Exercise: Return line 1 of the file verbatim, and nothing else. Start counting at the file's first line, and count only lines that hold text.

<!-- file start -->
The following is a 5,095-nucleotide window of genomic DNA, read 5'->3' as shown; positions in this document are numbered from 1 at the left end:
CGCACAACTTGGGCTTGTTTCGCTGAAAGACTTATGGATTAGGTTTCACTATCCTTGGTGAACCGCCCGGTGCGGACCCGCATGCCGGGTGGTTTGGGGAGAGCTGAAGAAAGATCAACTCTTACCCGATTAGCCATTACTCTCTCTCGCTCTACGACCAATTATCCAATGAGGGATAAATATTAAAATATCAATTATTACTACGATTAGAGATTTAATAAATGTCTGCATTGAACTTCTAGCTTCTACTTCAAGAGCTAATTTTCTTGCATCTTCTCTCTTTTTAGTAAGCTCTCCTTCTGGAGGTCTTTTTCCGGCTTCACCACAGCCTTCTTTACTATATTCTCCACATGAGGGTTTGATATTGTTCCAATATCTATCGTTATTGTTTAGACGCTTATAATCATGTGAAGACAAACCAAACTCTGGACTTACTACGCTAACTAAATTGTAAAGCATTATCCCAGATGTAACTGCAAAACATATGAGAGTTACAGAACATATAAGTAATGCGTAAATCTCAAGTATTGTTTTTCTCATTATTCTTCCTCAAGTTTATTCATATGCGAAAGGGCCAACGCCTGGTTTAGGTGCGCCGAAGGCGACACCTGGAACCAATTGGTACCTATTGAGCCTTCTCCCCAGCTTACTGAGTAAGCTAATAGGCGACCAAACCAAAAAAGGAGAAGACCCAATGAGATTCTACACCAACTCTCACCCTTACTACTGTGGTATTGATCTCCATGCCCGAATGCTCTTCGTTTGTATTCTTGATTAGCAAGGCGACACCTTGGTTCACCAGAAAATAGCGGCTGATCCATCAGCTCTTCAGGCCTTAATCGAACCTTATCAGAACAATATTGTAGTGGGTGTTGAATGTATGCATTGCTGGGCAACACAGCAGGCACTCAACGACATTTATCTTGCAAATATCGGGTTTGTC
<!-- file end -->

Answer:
The following is a 5,095-nucleotide window of genomic DNA, read 5'->3' as shown; positions in this document are numbered from 1 at the left end: